The Dutch government announced it will begin using full body scanners for flights heading to the United States following an attempt to detonate an explosive on a U.S.-bound flight from Amsterdam.
Dutch Interior Minister Guusje Ter Horst told reporters on Wednesday that in three weeks there should be 15 scanners set up at Amsterdam's Schiphol Airport, "which will increase security significantly because these scanners also detect non-metal objects."
Umar Farouk Abdulmutallab, 23, boarded a Northwest Airlines flight to Detroit from Amsterdam's Schiphol Airport. He is accused of carrying explosives on the flight but failing to successfully detonate them.
Ter Horst said current security measures include body searches and detection gates that only detect metal.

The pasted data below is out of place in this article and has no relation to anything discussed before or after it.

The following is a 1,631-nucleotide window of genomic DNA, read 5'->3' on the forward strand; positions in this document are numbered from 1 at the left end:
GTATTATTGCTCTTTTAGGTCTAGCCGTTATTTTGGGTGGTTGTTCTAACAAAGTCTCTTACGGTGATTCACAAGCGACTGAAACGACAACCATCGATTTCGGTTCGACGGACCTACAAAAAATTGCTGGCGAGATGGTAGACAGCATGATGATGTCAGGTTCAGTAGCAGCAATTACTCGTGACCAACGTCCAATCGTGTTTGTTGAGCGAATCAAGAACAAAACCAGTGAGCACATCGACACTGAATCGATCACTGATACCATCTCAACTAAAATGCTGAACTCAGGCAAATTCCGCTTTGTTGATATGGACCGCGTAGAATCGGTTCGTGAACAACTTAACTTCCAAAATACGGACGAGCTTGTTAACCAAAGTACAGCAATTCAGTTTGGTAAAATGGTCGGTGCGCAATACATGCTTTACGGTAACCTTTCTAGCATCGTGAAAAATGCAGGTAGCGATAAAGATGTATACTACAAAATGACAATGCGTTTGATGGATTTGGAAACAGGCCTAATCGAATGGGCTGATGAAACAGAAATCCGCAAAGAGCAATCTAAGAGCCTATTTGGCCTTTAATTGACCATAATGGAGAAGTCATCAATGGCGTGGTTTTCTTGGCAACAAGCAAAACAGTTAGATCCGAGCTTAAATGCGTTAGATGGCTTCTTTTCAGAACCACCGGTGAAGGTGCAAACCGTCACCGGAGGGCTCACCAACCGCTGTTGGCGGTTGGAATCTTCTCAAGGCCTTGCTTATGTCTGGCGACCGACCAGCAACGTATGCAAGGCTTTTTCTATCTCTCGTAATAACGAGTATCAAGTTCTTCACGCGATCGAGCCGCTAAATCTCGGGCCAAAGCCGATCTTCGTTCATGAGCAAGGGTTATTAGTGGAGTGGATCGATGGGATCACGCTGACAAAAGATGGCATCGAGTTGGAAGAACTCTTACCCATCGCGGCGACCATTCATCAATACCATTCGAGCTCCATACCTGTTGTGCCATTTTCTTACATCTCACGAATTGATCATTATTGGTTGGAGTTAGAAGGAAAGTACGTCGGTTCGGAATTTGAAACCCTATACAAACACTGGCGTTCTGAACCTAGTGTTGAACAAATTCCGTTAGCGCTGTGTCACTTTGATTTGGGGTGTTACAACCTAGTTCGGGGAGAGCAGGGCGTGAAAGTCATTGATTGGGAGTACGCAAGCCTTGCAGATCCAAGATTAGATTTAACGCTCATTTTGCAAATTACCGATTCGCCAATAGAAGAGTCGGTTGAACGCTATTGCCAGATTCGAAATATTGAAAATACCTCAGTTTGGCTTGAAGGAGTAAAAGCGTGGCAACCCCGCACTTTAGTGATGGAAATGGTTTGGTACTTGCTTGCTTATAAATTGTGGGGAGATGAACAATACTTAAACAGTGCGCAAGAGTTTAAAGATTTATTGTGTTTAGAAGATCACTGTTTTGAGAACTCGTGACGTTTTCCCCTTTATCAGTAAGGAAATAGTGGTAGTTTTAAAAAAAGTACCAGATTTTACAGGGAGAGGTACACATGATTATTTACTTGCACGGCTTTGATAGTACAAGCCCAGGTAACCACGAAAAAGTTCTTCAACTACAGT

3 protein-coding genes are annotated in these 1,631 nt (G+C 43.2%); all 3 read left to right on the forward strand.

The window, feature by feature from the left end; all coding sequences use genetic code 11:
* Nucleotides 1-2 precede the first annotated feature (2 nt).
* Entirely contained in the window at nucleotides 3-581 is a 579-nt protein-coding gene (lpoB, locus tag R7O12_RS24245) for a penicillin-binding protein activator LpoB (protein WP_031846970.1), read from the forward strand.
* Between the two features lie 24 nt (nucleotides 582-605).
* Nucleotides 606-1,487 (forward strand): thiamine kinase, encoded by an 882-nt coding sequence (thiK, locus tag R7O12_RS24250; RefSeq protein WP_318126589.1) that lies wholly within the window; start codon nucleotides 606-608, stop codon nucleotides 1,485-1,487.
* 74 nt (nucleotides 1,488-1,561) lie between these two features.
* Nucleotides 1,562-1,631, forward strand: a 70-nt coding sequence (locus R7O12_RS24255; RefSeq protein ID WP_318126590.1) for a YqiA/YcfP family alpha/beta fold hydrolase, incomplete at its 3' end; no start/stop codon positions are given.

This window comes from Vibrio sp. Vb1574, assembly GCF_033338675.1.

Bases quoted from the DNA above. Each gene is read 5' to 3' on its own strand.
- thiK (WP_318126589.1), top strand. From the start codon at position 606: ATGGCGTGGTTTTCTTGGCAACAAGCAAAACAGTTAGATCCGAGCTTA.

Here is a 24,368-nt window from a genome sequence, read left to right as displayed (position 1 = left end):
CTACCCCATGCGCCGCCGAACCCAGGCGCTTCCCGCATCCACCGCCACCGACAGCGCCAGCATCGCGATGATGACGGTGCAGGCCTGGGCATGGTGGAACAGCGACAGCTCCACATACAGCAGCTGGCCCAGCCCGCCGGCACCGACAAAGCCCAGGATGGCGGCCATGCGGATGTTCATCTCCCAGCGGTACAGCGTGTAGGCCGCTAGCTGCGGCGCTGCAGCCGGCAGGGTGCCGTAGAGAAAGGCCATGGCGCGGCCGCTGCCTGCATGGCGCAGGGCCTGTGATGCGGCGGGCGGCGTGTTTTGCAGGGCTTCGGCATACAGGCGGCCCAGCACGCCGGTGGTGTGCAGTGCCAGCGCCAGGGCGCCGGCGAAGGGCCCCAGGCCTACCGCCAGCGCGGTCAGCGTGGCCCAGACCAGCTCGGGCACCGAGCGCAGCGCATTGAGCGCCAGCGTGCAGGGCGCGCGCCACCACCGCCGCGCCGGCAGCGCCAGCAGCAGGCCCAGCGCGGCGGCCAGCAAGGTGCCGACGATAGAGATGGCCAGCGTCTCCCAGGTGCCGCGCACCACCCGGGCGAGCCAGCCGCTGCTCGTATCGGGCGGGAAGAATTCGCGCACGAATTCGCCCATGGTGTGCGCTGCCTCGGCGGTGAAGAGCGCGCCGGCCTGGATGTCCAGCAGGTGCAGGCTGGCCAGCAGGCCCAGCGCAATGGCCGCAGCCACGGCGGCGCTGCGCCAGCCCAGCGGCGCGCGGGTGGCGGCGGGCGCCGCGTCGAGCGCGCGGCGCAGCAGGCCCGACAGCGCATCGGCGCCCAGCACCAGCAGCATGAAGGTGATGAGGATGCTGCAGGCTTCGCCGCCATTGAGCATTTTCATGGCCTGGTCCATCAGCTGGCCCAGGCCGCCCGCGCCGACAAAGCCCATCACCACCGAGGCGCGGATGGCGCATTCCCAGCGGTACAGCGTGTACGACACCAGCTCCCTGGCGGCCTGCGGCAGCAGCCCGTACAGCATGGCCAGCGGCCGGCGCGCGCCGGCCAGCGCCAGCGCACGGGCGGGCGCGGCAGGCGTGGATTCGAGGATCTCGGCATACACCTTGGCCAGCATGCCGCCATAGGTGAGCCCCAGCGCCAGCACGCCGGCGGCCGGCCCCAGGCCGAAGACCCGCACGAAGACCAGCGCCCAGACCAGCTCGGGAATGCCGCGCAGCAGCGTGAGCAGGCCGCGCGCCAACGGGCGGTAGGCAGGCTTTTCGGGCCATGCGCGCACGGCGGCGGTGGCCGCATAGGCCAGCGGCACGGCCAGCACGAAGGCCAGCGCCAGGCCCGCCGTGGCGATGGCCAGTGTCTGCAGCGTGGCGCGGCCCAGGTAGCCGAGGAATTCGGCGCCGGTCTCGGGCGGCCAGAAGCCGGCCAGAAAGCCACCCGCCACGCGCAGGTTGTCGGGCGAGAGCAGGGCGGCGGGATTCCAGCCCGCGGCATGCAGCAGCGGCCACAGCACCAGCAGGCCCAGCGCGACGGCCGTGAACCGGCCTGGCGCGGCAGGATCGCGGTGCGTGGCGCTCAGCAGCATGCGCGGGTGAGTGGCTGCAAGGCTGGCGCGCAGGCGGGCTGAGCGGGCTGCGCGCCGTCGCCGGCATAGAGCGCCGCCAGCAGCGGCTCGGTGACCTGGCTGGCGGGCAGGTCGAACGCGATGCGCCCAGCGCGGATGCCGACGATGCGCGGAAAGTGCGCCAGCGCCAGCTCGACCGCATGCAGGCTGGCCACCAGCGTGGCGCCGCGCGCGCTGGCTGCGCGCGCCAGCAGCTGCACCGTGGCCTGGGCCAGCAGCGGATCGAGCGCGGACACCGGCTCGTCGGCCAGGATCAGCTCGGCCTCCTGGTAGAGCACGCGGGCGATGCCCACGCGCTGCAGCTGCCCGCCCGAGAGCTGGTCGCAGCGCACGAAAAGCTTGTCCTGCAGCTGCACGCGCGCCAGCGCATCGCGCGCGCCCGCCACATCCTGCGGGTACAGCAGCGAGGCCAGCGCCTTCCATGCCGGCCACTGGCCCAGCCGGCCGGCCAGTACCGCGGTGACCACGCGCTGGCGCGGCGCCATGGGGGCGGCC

"This system, of course, is not water tight," she said
Abdulmutallab arrived in Amsterdam on Friday from Lagos, Nigeria. After a layover of less than three hours, he passed through a security check at the gate in Amsterdam, including a hand baggage scan and a metal detector.
"No suspicious matters which would give reason to classify the person involved as a high-risk passenger were identified during the security check," Ter Horst said.
But Ter Horst said that the body scanners would certainly have helped in detecting whether the suspect was carrying something on his body.
Ter Horst said security at the airport is carried out by private companies that are inspected and supervised by the state police.
"I'm not saying that nothing ever goes wrong, but everything suggests that security at Schiphol is good," she said.
Erin Akerboom, the head of the Dutch counterterrorism agency, said that the suspect's passport was checked before he boarded the flight and that it was a Nigerian passport.
He also said the fact the suspect paid by cash and did not check in luggage was not irregular.